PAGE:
Tesla was spotted driving a Model S with retrofitted sensors around the Palo Alto area this weekend, and electric car enthusiasts are going wild with speculation. The well of news for Tesla fanboys has been somewhat dry lately, so this sighting feels pretty big right now.
Electrek reader Matt Crowley submitted photos of the test rig this weekend, and the publication was able to confirm with Tesla that the company was indeed driving the car, which was equipped with manufacturer license plates.
But other details about the test rig are scarce at best; Tesla isn’t ready to speak about what, exactly, it’s testing with these sensors. That leaves us with just speculation and estimates to best understand what’s going on with the test rig. Based on the size and placement of the sensors, the most pervasive guess is that the testing is actually to provide benchmarks for the Cybertruck’s Autopilot feature.
What’s on the rig? — That’s a very good question, and it’s another that’s reduced to guesswork here. The rig itself is intriguing for the very fact that it’s much larger and bulkier than the car riding beneath it.
Several different sensor types appear to have been installed on the Model S, including the angled sensors Tesla uses for the sides of its current vehicles. Electrek notes also the presence of LIDAR sensors on the rig, which measure distances using lasers. Tesla has in the past said it doesn’t use LIDAR on its finished products,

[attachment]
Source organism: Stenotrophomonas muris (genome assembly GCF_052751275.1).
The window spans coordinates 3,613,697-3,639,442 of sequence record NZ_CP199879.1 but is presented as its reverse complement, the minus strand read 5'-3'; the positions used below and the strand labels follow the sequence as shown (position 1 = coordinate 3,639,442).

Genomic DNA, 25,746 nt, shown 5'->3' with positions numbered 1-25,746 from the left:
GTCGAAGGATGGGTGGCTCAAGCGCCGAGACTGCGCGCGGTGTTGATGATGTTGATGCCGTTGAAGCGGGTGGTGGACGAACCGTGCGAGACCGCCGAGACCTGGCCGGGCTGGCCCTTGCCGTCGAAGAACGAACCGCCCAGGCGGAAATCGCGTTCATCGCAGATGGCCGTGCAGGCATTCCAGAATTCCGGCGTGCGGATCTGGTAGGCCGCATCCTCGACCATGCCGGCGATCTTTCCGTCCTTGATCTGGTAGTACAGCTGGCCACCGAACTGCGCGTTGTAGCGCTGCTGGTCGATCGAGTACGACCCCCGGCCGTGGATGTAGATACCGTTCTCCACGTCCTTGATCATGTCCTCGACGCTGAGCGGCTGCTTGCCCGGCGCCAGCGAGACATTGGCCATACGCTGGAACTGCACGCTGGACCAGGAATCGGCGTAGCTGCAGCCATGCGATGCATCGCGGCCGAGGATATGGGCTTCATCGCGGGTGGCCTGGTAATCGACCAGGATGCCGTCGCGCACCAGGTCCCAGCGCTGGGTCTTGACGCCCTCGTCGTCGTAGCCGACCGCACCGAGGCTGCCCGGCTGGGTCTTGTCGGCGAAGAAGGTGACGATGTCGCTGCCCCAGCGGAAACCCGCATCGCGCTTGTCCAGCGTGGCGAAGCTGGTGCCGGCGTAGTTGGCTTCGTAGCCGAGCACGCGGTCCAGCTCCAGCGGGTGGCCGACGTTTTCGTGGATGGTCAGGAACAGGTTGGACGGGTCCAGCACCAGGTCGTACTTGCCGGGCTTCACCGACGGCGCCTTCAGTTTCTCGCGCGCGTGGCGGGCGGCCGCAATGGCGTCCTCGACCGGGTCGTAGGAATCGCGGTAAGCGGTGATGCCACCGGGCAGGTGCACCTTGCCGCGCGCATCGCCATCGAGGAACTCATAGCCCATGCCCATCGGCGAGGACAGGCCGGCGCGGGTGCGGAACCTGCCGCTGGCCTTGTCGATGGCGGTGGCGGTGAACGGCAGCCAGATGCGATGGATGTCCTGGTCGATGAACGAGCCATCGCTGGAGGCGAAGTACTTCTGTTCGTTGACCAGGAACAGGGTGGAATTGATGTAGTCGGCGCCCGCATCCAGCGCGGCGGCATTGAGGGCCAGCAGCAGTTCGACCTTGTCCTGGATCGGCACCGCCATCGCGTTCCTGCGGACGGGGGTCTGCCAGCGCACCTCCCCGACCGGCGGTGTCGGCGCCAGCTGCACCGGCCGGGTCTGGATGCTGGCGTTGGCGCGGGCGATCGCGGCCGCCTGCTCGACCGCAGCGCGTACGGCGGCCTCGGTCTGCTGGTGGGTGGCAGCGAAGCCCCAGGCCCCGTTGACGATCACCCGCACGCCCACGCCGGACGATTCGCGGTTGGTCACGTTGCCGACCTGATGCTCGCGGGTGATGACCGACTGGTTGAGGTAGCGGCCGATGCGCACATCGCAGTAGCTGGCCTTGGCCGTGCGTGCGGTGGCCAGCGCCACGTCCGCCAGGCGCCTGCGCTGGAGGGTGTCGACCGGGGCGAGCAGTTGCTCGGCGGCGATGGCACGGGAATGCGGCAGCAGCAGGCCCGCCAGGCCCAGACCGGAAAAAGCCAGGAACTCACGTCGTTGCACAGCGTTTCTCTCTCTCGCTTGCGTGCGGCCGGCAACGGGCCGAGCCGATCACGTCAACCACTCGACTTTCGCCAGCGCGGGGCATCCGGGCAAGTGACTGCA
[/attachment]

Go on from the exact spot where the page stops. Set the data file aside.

Cybertruck improvements, maybe — Tesla’s forthcoming Cybertruck is already the stuff of legends, with its seemingly indestructible design and sleek, brutalist aesthetic. It’s the kind of vehicle that we could see powering our lives whenever we end up moving to Mars.
But we’re still not exactly sure what the Cybertruck’s driving capabilities will be, or where in the development pipeline those features might currently be. Electrek and its readers speculate that, based on its shape and size, this testing rig might actually be early sensor testing for the Cybertruck’s own Autopilot feature.
Tesla could also use this suite of sensors for other, larger vehicles, too, like the much-rumored Tesla semi-truck.
There’s also a chance the testing rig we see here is just being used to make improvements to the Autopilot sensors in Tesla’s existing line of vehicles, which haven’t been updated since 2016. Either way, it's clear Tesla is putting serious effort into letting its vehicles drive themselves into the future.